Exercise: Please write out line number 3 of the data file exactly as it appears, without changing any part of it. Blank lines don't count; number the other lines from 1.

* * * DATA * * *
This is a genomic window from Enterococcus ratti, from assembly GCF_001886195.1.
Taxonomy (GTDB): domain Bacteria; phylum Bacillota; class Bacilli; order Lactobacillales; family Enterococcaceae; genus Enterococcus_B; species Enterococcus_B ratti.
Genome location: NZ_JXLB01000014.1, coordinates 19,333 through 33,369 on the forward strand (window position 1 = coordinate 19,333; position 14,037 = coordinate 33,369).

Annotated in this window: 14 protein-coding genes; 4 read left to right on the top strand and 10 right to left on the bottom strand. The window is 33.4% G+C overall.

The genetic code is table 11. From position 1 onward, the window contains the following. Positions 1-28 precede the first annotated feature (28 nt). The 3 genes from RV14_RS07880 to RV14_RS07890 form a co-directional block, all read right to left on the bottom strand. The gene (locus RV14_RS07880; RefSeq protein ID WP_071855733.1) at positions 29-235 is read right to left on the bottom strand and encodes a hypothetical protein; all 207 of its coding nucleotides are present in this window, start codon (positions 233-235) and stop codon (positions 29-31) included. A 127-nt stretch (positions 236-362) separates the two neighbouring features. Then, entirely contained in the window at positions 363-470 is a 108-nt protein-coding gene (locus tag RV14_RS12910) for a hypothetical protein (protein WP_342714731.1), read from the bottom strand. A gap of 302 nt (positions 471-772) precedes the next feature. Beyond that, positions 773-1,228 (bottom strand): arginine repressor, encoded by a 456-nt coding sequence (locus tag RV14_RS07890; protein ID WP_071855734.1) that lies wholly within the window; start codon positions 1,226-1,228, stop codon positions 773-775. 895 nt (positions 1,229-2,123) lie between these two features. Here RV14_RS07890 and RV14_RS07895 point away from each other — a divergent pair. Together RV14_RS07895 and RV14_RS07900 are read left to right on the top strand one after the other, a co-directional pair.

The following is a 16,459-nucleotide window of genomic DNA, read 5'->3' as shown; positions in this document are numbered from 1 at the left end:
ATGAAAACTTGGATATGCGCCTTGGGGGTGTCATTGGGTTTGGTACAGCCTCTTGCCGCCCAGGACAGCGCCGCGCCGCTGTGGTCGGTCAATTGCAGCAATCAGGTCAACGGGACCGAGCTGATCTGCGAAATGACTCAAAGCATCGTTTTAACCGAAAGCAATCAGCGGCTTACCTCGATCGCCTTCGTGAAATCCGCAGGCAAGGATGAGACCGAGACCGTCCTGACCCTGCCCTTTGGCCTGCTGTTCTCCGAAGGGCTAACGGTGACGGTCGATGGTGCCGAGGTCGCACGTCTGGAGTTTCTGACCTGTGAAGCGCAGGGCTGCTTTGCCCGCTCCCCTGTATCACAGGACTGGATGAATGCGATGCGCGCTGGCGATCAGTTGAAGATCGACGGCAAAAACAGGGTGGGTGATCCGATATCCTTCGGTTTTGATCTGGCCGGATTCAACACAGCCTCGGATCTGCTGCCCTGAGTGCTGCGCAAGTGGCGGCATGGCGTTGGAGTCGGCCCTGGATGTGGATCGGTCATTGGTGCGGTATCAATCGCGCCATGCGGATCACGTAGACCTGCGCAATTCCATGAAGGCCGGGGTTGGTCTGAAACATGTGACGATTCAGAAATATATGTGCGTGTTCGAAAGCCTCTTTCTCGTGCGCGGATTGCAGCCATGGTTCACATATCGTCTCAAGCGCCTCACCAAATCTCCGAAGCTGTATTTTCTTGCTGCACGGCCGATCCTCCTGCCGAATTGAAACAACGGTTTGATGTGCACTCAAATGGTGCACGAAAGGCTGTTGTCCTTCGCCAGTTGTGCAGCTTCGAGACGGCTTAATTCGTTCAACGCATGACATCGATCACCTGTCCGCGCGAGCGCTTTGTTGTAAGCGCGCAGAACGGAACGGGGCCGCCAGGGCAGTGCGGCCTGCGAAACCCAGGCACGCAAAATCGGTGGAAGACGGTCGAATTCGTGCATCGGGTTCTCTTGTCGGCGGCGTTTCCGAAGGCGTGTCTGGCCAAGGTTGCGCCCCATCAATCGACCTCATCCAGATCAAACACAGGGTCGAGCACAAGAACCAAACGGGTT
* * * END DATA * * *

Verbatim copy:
Genome location: NZ_JXLB01000014.1, coordinates 19,333 through 33,369 on the forward strand (window position 1 = coordinate 19,333; position 14,037 = coordinate 33,369).